A cheesy title does not mean a cheesy story, but in the case of Give Me Your Hand, it’s truth in advertising. Despite the enticing research lab setting, headed by a woman no less, and the always-welcome main character of a female psychopath, the very dark story of murders and coverups had too many bated-breath chapter endings, not to mention a wholly improbable succession of events. If you want to try reading it anyway, prepare to relish a wonderful secondary character: the mouse house caretaker, who reigns on his domain and judges everyone. He is the best part of this forgettable story.
Category Archives: Mystery
Continuing from The Mystery of the Yellow Room, The Perfume of the Lady in Black follows the main protagonists to the aborted honeymoon of the couple in the first book — and to a most beautiful castle on a Mediterranean island not far from the French-Italian border. The gorgeous setting is only a foil for the darkest intrigue, amusingly ornamented by a crazy uncle who hunts prehistoric remains, just one more reminder of the vintage setting.
The story unfolds much like the previous book, with a locked room mystery, an evil character, and much intellectual reasoning about who is pretending to be someone else. The narrative relies heavily on the map of the castle, but the Kindle edition I was reading contains no such map, so it was quite confusing! And also a bit passe in the style of the detective inquiry, even if the plot is very twisted indeed.
A Double Life is a mystery based on a true story, of the mysterious near-murder of his ex-wife by a rich British aristocrat how then vanished. The story is that of their daughter, hunting for her father and ready to infiltrate her own family (incognito, since she and her brother changed identities after the attack) to do so. Thrilling and twisted.
Stay Hidden takes us to an island in Maine where a young woman has been shot, maybe by accident and maybe on purpose, and we are not even very sure of who she is. The investigator, a youngish game warden, is marooned on the island as fog descends and tries to untangle the story of his outsider, and plenty of stories of the inhabitants of the island, who seem to be very successful at hating each other. I loved the description of the island and life on the island. The story seemed rather unexciting, somehow.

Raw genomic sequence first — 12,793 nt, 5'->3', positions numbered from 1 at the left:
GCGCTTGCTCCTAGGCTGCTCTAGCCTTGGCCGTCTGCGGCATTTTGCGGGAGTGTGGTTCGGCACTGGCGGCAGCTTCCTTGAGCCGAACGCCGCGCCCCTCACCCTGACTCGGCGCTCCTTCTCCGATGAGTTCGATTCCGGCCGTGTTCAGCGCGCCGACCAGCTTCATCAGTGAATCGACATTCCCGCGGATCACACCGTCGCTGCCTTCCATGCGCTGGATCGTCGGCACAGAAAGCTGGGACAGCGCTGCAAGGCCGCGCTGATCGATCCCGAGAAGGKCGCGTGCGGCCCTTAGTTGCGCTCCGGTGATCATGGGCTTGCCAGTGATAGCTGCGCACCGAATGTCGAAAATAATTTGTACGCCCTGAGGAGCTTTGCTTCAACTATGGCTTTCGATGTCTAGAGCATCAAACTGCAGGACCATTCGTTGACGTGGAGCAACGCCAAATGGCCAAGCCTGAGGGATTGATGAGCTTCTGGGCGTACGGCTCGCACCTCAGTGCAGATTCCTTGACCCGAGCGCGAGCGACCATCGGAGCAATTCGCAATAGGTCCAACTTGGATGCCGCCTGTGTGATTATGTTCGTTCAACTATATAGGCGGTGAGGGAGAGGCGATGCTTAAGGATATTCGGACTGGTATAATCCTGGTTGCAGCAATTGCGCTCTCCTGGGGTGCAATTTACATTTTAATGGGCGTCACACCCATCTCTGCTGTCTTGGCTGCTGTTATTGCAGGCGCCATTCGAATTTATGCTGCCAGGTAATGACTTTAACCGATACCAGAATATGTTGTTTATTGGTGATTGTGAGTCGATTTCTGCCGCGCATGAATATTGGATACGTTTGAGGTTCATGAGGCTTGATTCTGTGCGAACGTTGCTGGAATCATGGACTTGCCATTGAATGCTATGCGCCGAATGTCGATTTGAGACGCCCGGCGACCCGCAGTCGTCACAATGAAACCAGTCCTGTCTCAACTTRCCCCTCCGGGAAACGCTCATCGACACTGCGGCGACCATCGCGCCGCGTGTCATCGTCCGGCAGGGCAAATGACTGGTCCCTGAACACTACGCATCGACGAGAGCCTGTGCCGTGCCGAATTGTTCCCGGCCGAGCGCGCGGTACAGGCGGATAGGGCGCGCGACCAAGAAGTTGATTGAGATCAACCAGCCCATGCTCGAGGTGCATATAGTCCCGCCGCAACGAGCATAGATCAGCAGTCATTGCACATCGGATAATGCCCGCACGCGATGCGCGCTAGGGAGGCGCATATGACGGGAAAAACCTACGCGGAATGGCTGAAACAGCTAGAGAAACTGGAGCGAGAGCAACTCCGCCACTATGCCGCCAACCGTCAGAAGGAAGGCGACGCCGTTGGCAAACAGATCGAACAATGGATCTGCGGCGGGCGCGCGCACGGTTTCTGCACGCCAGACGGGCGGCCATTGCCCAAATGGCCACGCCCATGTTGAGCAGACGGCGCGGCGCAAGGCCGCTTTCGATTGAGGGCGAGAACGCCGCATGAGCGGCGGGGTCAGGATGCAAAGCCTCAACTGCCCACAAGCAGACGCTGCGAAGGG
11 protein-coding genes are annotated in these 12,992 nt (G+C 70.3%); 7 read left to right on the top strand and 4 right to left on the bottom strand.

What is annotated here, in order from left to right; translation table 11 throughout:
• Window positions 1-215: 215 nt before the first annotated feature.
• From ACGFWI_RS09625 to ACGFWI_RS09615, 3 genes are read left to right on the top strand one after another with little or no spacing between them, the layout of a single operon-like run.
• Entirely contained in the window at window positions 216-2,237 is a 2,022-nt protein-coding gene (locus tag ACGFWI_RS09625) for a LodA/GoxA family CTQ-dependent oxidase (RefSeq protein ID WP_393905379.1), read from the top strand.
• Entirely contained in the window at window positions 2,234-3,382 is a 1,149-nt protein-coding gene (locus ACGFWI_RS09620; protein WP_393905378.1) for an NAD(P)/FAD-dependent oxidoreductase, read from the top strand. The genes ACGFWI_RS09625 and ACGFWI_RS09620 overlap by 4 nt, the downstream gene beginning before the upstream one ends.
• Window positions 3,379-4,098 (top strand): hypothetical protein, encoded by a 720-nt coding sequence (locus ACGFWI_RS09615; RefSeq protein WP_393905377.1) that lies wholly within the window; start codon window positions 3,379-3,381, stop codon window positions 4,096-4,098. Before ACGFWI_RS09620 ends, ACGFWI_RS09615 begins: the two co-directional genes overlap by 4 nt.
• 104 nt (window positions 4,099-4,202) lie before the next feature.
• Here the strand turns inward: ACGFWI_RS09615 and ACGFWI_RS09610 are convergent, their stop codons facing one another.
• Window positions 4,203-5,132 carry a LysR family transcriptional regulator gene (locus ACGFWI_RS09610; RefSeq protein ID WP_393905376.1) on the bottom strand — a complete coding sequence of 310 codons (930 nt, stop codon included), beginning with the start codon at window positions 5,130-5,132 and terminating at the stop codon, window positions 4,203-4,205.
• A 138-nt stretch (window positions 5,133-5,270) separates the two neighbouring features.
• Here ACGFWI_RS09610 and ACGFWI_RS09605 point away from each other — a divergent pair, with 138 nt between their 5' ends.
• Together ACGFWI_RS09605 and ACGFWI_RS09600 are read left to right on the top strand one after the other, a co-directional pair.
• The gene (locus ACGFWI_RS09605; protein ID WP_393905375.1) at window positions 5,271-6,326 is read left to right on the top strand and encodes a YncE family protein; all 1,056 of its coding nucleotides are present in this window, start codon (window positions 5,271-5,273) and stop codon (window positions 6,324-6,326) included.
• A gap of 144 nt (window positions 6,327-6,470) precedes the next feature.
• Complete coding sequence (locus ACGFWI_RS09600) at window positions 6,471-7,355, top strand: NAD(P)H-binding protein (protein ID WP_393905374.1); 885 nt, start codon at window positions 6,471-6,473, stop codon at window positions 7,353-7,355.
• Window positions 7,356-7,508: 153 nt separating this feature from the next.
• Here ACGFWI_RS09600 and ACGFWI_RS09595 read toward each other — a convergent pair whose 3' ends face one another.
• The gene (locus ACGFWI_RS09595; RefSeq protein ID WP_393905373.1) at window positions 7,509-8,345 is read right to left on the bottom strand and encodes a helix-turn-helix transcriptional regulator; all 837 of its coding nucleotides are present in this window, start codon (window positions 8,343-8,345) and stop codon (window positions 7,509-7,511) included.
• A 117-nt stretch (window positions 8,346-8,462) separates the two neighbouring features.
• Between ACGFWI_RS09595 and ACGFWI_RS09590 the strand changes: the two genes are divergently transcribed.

Gaston Leroux, of Phantom of the Opera fame, wrote many other books including a series about a detective called Rouletabille, the first installment of which is The Mystery of the Yellow Room, in which a young woman scientist is savagely attacked in the yellow room of the title, a room that’s locked and at the door of which her father sat. Rouletabille, a young journalist, sets out to uncover the truth and finds that many actors in the French castle where the attack took place had secrets, some related to the crime and most not, and has to travel all the way to America to untangle the complicated motives and the shadowy author of the attack.
The book is over a century old, and moves at a very leisurely pace compared to modern mysteries — and most of the action takes place through deduction rather than direct investigation. It also appears that the next book in the series (which I will read soon!) is so heavily foreshadowed in this one that we already know its outcome. Still, a very enjoyable historical tromp.
In the opening scene of Something in the Water, the heroine is burying her new husband in a shallow grave, so clearly something went wrong — and that’s the story that will unspool over the course of the book, from the unexpected discovery of a fortune to the grave. Without giving away the plot, there are several spots where you need to just believe in the unbelievable, but the pace is swift and the pithy observations of the narrator as the sometimes compliant, sometimes fearless wife are right on point. Fun!
What happens when a drug-addicted loser confesses to her part to a heinous crime and fingers a small-town successful businessman as the main actor? How It Happened tries to untangle how true confessions can sink their author and the FBI agent that elicited them. It all gets darker and darker until an unlikely dramatic ending. The figure of the embattled FBI agent is the best part of the story.